Medical leave is when an employee takes a leave of absence to handle health conditions that can range across a wide number of conditions, including an employee’s own individual health to needing to help out a family member with their own health.
And under certain federal regulations, employees are entitled to the protected right to take protected medical leave. So, when it comes to taking family and medical leave as an employee, the question of whether or not your employer can terminate you while you are on leave can arise.
Below, we answer the question of whether or not your employer is able to terminate an employee on medical leave or not.
Disclaimer: The following is not intended as legal advice. It is general information meant to inform.
What is the Family and Medical Leave Act?
First off, it’s important to note that the Family and Medical Leave Act (FMLA) is a federal-level act that “entitles eligible employees of covered employers to take unpaid, job-protected leave for specified family and medical reasons with continuation of group health insurance coverage under the same terms and conditions as if the employee had not taken leave.”
This essentially means that eligible employees are able to take unpaid, job-protected leave for both family and medical reasons. There are relevant steps that employees need to take before they can take their medical leave, such as providing their employer with 30-day notice of medical leave if they are able to or as soon as possible.
The FMLA provides employees with 12 weeks of unpaid leave from employment within a 12-month time period for several reasons which include:
- The birth of a child and the subsequent care of that newborn child
- A serious health condition that leaves an employee unable to perform the essential functions of their job
- To care for the individual’s parent, spouse, or child who has a serious health condition
The FMLA also only applies to certain employers, which is important to take note of. Employers must meet certain criteria. For example, a covered employer under the FMLA may be a public agency, including local, state, or federal government agencies, regardless of the number of employees it has.
Is Terminating Employees on Medical Leave Possible?
The answer here is yes and no. FMLA leave is job-protected, meaning that you can apply for and take medical leave with the expectation that your role will be waiting for you when you return. But in general, an employer does still retain the freedom to make their own firing and hiring decisions – so long as they are lawfully made.
In some cases, an employee can be terminated after they take medical leave. Some scenarios where an employee may be legally terminated, even while they are on FMLA leave, can include:
- Misconduct in the workplace
- Fraud was committed by the employee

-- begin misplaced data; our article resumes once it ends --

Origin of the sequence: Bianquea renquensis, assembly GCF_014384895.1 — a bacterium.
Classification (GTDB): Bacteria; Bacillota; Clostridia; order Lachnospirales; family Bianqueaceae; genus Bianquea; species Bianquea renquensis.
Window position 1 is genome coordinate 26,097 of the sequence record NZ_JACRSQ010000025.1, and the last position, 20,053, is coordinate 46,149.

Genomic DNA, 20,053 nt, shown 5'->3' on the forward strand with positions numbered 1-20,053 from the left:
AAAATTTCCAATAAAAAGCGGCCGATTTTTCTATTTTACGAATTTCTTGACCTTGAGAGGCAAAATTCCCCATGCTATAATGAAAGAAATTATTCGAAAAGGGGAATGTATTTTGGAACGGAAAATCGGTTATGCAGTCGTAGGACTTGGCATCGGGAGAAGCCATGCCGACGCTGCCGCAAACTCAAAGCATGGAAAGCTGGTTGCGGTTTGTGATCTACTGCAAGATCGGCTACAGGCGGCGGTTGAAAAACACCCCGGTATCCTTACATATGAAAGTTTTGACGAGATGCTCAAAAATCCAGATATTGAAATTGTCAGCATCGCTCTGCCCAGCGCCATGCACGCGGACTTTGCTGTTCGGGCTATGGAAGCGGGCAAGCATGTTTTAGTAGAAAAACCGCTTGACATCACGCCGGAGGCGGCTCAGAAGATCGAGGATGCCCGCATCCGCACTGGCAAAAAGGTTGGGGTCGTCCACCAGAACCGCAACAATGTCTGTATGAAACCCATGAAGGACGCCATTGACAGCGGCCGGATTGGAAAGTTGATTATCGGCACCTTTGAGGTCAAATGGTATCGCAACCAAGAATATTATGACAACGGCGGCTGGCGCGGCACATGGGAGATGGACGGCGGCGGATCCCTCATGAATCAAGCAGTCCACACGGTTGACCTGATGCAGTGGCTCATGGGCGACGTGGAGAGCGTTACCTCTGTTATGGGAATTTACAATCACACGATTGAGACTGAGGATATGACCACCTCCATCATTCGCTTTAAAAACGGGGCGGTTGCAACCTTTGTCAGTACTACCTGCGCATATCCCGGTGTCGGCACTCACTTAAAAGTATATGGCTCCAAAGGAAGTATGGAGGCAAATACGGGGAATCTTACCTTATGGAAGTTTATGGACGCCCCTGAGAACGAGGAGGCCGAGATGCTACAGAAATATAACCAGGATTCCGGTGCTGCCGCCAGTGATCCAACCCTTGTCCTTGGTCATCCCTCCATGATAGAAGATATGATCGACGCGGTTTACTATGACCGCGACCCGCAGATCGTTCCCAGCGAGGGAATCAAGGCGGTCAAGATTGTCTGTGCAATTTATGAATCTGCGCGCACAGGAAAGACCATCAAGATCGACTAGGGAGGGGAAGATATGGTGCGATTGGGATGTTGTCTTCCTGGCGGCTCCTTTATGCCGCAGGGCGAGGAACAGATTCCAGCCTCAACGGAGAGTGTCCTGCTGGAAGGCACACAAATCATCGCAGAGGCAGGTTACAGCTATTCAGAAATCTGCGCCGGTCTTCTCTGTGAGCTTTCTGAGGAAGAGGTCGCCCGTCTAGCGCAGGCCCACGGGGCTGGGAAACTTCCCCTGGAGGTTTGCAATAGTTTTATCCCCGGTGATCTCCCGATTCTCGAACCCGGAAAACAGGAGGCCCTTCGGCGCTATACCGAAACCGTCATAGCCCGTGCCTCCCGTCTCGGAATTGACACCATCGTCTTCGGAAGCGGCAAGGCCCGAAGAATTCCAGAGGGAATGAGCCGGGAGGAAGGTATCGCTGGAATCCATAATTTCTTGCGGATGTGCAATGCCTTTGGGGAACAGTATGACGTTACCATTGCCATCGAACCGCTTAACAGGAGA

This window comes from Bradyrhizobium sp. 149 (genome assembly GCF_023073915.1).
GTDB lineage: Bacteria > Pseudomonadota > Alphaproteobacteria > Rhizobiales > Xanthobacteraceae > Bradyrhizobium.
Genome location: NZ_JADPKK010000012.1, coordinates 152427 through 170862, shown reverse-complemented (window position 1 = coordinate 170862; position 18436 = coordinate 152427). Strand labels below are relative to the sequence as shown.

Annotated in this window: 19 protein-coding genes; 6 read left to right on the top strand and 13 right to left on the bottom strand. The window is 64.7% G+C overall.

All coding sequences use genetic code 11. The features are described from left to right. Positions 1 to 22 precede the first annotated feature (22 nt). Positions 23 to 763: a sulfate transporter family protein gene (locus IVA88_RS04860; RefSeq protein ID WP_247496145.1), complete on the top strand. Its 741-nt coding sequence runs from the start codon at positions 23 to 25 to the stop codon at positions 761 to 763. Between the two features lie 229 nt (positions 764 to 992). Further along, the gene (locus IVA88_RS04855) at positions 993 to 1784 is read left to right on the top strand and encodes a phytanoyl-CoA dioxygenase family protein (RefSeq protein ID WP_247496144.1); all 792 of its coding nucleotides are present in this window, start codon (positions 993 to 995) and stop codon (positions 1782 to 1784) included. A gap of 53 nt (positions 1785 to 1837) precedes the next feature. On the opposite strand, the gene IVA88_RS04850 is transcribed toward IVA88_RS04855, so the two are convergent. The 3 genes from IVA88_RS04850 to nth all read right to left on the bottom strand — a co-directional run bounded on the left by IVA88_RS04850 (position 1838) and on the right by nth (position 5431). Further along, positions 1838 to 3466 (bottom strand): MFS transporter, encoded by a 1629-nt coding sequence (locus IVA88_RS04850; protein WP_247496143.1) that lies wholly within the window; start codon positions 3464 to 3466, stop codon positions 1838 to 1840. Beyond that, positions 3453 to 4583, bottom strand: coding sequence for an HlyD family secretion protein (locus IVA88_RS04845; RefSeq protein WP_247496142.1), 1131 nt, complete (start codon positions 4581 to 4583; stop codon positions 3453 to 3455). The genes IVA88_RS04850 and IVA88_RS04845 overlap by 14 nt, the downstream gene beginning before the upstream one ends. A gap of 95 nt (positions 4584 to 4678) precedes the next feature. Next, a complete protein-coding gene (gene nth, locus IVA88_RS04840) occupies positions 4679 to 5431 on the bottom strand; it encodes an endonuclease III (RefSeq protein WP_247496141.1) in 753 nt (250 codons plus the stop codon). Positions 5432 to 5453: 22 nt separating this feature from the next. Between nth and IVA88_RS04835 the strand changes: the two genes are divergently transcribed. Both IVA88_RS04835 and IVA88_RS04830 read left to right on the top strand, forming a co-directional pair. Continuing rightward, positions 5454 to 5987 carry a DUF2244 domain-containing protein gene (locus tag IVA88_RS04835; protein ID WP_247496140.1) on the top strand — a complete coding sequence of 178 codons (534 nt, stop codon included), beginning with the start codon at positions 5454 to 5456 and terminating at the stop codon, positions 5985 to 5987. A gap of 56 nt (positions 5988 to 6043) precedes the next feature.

- If an employee failed to apply for approved FMLA leave
- Being let go due to poor performance – either before, after, or during the FMLA leave
The above are lawful reasons that an employer may decide to terminate an employee for. Terminating employees on medical leave must be for legitimate reasons, not based on retaliation or discriminatory actions.
And let’s keep in mind that there are situations where an employer cannot terminate an employee who has taken medical leave. FMLA leave is a federally protected right for eligible employees. If an employee requests FMLA leave, their employer cannot terminate them for requesting that leave.
That reasoning behind termination would be considered retaliation, and that is an unlawful termination reason.
Some employers do take extra steps to try and mask their termination of employees on medical leave behind other decisions, such as poor performance or misconduct. If you suspect that your employer is attempting to do this, you may want to reach out to a wrongful termination lawyer for assistance.
What Should I Do if I Have Been Terminated on Medical Leave?
If you have been terminated for requesting or taking medical leave, there are steps you can take to help protect yourself.
- Keep records of any important information related to your medical leave and termination. This includes emails, text messages, your employment contract, your FMLA leave paperwork, and any other communication that you think is relevant. Also, retain contact information for any eyewitnesses.
- Write out your version of events. This can help to keep the event details clear before you forget anything of importance.
- Try your best to stay calm. Wrongful termination is a stressful situation but remaining calm can help you sort through the situation better.
- Connect with a wrongful termination lawyer. A lawyer will be able to look over the details of your case, provide you with legal advice, and help determine the next steps.
Coffman Legal, LLC is a law firm based in Columbus, Ohio. With a specialization in employment law, their team of experienced Columbus, Ohio employment attorneys works to provide clients throughout the state with legal representation. They handle a variety of cases that range from wage and hour, discrimination, and severance negotiation, to Family and Medical Leave Act cases across all industries. They take a proactive approach to protecting workers’ rights as they guide you through the legal process. They offer free, confidential consultations.